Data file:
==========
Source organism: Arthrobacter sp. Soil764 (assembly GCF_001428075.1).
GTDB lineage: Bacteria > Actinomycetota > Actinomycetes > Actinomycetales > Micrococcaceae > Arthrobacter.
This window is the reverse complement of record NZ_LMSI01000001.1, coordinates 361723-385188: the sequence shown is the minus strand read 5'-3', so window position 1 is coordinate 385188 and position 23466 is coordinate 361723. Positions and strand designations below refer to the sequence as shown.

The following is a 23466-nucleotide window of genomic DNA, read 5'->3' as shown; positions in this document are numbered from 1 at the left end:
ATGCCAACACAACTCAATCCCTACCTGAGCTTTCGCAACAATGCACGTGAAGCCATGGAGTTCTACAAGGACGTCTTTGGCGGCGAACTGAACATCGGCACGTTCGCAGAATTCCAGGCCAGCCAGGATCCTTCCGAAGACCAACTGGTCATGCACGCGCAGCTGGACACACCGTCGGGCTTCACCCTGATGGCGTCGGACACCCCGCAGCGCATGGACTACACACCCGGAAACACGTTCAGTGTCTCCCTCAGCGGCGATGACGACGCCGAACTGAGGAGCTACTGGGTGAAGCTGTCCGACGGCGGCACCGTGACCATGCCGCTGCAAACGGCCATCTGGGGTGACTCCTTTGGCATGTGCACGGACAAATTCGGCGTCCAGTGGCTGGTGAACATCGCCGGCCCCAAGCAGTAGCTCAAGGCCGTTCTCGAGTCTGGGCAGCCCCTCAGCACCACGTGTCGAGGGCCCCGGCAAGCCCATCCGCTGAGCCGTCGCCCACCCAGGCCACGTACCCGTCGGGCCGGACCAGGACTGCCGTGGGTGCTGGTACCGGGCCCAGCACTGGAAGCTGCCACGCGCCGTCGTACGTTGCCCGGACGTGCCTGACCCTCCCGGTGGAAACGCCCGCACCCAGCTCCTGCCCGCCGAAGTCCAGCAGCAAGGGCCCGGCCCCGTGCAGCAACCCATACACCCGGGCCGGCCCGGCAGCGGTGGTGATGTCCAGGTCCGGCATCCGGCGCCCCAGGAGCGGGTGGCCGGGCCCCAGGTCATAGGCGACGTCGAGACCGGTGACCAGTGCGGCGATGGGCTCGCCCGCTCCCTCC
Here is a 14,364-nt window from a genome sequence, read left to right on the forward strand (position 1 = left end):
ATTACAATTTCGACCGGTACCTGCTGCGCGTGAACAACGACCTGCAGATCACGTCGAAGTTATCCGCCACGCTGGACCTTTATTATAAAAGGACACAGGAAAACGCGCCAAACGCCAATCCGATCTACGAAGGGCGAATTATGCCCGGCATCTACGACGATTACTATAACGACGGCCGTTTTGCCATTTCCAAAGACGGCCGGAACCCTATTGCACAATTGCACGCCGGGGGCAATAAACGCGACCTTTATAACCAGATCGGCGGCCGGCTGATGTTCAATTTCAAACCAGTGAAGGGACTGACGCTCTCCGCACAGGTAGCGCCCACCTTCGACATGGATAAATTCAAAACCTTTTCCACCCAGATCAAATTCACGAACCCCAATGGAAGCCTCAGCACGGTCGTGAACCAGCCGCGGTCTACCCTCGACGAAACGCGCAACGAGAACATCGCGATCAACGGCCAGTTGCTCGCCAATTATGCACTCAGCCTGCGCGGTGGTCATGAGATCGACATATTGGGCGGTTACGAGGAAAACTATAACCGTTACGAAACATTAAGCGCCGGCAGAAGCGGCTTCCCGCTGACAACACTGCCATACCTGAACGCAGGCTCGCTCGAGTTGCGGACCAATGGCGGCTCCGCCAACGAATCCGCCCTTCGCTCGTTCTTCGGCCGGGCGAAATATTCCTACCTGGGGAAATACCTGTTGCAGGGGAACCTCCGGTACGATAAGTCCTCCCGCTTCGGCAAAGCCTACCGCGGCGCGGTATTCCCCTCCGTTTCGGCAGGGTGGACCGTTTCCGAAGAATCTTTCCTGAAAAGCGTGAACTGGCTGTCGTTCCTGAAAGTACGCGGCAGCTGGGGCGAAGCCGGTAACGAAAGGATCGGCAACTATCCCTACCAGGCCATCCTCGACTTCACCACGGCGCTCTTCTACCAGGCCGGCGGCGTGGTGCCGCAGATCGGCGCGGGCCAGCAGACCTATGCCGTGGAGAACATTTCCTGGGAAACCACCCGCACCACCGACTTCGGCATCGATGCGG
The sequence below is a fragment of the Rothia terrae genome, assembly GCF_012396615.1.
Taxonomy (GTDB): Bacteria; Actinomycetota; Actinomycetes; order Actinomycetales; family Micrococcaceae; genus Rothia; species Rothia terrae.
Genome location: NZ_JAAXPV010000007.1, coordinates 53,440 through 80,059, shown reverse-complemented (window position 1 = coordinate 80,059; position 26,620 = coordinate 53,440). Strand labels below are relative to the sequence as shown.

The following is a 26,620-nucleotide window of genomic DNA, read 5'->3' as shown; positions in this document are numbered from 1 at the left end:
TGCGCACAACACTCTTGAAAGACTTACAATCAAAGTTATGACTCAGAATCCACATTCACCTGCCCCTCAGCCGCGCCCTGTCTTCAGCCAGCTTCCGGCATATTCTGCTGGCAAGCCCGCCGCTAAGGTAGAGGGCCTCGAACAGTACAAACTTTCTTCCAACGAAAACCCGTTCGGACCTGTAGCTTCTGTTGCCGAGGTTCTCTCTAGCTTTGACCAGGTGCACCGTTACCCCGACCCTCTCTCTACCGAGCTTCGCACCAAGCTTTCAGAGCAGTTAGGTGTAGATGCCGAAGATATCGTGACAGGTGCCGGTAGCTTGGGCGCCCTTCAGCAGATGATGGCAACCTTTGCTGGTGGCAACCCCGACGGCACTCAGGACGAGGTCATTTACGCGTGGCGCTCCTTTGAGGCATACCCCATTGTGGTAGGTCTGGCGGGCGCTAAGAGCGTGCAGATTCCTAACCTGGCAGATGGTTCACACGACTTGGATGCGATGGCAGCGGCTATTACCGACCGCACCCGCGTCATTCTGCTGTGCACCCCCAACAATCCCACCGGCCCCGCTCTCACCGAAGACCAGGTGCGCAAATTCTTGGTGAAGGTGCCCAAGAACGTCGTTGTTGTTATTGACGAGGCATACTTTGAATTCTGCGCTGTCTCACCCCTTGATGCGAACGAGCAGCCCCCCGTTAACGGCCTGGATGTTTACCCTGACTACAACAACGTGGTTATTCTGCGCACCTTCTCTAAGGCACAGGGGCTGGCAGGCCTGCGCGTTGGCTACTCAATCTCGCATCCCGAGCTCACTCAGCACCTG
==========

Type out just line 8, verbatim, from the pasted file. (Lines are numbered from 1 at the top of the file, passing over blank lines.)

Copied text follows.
The sequence below is a fragment of the Rothia terrae genome, assembly GCF_012396615.1.